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The Valve - Closed For Renovation

Happy Trails to You

What’s an Encyclopedia These Days?

Encyclopedia Britannica to Shut Down Print Operations

Intimate Enemies: What’s Opera, Doc?

Alphonso Lingis talks of various things, cameras and photos among them

Feynmann, John von Neumann, and Mental Models

Support Michael Sporn’s Film about Edgar Allen Poe

Philosophy, Ontics or Toothpaste for the Mind

Nazi Rules for Regulating Funk ‘n Freedom

The Early History of Modern Computing: A Brief Chronology

Computing Encounters Being, an Addendum

On the Origin of Objects (towards a philosophy of computation)

Symposium on Graeber’s Debt

The Nightmare of Digital Film Preservation

Richard Petti on Occupy Wall Street: America HAS a Ruling Class

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Nick J. on The Valve - Closed For Renovation

Bill Benzon on Encyclopedia Britannica to Shut Down Print Operations

Norma on Encyclopedia Britannica to Shut Down Print Operations

Bill Benzon on What’s an Object, Metaphysically Speaking?

john balwit on What’s an Object, Metaphysically Speaking?

William Ray on That Shakespeare Thing

Bill Benzon on That Shakespeare Thing

William Ray on That Shakespeare Thing

JoseAngel on That Shakespeare Thing

Bill Benzon on Objects and Graeber's Debt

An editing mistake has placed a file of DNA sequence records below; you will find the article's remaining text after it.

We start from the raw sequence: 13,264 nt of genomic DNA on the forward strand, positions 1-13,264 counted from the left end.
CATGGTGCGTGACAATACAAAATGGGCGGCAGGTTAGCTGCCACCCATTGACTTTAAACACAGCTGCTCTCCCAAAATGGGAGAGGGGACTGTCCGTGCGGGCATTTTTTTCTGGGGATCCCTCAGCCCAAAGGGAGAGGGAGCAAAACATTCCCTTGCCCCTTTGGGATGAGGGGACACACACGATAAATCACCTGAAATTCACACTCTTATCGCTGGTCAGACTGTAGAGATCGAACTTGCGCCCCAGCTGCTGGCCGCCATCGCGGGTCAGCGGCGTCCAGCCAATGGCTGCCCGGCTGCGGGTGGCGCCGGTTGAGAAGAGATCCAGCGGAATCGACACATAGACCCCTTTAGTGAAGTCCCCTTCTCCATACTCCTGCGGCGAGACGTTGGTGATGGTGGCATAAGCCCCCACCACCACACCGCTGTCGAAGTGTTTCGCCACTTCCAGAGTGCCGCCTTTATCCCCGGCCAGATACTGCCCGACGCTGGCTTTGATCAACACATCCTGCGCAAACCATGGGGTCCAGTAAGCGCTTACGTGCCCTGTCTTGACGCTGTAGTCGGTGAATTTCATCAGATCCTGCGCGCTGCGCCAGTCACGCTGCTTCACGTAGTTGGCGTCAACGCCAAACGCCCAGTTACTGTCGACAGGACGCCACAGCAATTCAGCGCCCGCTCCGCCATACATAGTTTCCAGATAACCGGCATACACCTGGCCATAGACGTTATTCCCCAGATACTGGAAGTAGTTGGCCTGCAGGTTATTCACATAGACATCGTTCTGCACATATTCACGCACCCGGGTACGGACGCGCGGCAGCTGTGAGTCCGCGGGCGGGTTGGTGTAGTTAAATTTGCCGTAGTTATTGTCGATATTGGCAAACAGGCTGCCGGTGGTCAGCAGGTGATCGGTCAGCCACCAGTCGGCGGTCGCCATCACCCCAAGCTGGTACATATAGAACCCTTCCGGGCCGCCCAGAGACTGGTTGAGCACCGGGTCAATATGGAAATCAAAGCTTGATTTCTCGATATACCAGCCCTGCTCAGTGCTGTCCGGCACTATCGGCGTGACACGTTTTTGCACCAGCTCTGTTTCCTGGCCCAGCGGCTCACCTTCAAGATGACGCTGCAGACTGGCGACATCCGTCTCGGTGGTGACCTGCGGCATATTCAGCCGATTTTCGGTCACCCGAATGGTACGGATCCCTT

Bill Benzon on A Dirty Dozen Sneaking up on the Apocalypse

JoseAngel on A Dirty Dozen Sneaking up on the Apocalypse

JoseAngel on Objects and Graeber's Debt

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Thursday, September 06, 2007

Some Philosophical Help, Please

Posted by Bill Benzon on 09/06/07 at 02:02 PM

I have a certain view about literary texts (and similar things) and I’d like to foist it off on some appropriate philosopher(s) if I can. The idea is that literary texts are very complex things, having, for all practical purposes, an unbounded number of properties and attributes. But not all of these properties are relevant in all contexts. Certain properties are relevant to shelving the text; a different, but partially overlapping, set of properties is relevant to using the text as a door stop; or recycled paper; or worm food, etc. And, of course, certain properties are relevant to reading the text in order to gain whatever it is that one gains from such things. These are the properties that are relevant to literary criticism.